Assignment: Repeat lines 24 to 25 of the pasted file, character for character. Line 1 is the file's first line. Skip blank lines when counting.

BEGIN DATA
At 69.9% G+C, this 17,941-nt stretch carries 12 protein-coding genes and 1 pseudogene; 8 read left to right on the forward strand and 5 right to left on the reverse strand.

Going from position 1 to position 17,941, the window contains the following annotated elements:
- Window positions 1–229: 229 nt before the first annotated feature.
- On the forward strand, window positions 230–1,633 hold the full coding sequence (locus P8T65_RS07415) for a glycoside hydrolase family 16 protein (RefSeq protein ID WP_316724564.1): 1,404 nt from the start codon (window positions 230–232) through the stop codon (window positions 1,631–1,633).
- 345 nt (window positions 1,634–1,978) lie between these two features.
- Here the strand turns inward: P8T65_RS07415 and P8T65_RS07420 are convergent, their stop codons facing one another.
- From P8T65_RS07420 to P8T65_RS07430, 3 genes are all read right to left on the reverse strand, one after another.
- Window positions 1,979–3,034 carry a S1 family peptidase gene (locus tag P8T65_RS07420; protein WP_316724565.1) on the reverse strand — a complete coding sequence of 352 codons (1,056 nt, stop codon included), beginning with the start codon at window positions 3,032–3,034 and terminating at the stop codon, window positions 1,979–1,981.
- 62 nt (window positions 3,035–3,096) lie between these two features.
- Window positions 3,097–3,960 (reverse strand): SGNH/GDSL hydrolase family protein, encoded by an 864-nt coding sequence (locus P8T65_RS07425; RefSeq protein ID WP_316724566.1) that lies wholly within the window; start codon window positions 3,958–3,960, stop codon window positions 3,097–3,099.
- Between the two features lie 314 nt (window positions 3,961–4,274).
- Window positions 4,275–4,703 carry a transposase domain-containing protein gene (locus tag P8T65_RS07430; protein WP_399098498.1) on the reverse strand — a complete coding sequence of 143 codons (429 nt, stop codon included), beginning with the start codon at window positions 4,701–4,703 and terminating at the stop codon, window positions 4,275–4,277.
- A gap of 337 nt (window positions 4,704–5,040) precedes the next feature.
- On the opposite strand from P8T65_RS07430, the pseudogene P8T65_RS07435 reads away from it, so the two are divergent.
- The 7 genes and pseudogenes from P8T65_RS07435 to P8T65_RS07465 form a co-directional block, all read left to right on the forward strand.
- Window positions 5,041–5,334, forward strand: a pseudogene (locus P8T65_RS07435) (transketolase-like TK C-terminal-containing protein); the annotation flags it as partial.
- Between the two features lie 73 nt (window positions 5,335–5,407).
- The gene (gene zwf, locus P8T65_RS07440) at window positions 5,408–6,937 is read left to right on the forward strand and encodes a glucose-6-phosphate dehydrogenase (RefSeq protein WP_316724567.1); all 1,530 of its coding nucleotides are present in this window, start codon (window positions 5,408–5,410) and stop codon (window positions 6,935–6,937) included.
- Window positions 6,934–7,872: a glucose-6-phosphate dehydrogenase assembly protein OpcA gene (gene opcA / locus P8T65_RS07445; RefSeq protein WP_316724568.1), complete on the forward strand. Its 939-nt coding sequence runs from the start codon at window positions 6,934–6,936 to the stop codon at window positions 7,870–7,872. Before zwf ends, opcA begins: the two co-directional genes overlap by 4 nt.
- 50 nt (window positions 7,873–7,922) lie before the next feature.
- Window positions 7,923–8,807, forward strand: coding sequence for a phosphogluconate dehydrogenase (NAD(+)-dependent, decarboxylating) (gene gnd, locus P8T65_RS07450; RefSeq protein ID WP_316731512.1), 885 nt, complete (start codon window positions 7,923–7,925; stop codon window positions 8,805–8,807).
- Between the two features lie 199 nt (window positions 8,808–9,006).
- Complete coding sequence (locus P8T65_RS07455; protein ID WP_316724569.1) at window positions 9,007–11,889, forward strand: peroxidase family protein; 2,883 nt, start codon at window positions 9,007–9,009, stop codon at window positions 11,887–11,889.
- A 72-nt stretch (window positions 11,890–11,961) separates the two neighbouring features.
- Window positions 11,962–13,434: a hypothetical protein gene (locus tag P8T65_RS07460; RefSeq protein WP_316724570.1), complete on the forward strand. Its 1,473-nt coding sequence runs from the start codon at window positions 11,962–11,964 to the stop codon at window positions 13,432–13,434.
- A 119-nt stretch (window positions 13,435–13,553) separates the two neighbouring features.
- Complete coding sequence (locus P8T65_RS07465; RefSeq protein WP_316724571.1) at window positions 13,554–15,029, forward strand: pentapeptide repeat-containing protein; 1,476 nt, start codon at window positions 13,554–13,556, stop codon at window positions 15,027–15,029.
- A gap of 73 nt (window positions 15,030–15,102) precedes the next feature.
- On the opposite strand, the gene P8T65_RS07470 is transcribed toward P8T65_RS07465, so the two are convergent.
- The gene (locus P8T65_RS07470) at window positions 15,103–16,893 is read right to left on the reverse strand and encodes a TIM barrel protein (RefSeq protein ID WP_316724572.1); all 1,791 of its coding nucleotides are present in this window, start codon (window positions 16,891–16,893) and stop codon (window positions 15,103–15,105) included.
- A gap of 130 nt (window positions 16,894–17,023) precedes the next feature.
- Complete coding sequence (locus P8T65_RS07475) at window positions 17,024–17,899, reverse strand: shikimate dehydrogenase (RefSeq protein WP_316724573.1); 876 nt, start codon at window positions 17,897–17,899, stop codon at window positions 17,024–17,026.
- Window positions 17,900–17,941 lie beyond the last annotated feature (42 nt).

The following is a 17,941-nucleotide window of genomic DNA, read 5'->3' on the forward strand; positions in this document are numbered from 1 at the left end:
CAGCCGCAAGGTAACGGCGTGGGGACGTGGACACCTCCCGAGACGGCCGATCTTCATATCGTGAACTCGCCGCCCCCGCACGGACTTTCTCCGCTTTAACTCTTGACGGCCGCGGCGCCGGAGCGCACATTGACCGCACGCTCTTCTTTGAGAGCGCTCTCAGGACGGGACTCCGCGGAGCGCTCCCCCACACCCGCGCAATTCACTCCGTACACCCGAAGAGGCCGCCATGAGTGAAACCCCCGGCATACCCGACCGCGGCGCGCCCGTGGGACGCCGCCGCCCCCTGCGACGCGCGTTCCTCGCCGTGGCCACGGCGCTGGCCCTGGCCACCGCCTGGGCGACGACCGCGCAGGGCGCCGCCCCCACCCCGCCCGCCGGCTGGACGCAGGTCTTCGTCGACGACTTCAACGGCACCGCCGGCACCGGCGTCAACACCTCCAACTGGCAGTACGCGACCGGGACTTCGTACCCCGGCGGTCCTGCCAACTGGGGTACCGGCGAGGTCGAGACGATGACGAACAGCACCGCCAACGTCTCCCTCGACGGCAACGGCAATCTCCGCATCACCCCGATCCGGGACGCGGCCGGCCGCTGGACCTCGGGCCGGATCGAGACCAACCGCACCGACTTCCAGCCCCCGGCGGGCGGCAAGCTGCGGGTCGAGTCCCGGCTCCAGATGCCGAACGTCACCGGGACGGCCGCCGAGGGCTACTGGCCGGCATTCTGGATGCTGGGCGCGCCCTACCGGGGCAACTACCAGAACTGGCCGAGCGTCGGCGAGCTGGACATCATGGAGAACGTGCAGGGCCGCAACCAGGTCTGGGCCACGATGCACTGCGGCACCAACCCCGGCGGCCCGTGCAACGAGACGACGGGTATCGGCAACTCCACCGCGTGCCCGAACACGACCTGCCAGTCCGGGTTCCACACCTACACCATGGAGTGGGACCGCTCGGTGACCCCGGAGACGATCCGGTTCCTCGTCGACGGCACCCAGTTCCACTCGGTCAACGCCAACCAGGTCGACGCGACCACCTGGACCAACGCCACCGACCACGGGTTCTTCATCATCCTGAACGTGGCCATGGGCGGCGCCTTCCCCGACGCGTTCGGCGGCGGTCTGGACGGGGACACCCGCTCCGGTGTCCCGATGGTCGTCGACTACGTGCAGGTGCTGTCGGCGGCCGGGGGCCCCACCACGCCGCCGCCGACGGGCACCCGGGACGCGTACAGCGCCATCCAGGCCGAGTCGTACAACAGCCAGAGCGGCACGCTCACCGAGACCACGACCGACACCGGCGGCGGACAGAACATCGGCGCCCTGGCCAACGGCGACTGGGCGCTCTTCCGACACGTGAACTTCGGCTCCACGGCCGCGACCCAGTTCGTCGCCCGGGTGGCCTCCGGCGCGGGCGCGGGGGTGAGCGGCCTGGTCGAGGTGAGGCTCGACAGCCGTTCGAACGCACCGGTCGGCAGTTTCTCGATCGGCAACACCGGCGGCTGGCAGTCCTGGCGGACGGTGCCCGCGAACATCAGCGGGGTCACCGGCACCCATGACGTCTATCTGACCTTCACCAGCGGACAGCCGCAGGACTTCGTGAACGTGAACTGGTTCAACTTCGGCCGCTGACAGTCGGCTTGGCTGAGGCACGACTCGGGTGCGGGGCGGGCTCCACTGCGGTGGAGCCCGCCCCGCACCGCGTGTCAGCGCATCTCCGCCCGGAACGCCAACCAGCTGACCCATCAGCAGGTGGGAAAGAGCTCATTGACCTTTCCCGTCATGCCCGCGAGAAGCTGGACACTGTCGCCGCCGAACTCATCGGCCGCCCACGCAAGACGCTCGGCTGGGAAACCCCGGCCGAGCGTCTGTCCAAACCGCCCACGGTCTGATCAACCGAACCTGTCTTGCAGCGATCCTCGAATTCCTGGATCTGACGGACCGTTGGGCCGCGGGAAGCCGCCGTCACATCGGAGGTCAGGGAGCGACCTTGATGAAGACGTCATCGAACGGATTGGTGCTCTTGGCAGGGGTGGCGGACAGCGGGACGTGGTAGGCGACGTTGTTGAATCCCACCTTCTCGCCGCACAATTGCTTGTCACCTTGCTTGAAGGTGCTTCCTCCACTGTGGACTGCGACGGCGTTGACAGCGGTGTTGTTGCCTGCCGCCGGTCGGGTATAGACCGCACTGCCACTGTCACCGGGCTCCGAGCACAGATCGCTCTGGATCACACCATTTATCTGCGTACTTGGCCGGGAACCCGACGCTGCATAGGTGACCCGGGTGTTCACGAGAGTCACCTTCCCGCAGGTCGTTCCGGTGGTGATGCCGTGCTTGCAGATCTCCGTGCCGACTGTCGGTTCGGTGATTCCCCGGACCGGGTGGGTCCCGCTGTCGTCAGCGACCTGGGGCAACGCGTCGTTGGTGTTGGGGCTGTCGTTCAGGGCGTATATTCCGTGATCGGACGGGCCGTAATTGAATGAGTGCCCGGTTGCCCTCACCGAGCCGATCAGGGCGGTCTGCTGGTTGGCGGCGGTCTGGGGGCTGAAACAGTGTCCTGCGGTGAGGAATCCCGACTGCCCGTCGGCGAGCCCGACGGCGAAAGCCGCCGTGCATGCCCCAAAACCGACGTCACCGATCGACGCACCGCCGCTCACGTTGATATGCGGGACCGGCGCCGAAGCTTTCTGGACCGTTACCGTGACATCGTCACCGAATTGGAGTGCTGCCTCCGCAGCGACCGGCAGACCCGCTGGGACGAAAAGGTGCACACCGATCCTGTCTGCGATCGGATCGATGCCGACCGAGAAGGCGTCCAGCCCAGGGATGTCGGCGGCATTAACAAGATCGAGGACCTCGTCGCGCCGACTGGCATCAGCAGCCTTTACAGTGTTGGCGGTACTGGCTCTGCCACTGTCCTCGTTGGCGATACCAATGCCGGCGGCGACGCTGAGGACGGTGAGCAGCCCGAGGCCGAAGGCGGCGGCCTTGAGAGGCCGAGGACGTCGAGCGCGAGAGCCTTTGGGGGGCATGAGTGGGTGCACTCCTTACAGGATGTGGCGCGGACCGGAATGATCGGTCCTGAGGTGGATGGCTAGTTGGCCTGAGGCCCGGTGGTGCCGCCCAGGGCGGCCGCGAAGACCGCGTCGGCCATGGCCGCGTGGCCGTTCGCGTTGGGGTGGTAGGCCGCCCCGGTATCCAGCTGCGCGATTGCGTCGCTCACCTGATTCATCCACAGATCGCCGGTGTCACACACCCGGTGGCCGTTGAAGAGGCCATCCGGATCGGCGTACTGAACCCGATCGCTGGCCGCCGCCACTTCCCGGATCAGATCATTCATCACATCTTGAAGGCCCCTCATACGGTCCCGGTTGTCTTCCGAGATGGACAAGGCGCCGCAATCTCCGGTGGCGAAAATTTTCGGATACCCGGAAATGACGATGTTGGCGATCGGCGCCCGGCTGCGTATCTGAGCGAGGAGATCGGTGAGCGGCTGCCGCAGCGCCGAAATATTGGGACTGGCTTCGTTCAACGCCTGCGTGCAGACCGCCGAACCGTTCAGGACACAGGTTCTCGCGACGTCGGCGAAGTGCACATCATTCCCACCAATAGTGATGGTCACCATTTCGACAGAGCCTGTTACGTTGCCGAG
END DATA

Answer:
- A 72-nt stretch (window positions 11,890–11,961) separates the two neighbouring features.
- Window positions 11,962–13,434: a hypothetical protein gene (locus tag P8T65_RS07460; RefSeq protein WP_316724570.1), complete on the forward strand. Its 1,473-nt coding sequence runs from the start codon at window positions 11,962–11,964 to the stop codon at window positions 13,432–13,434.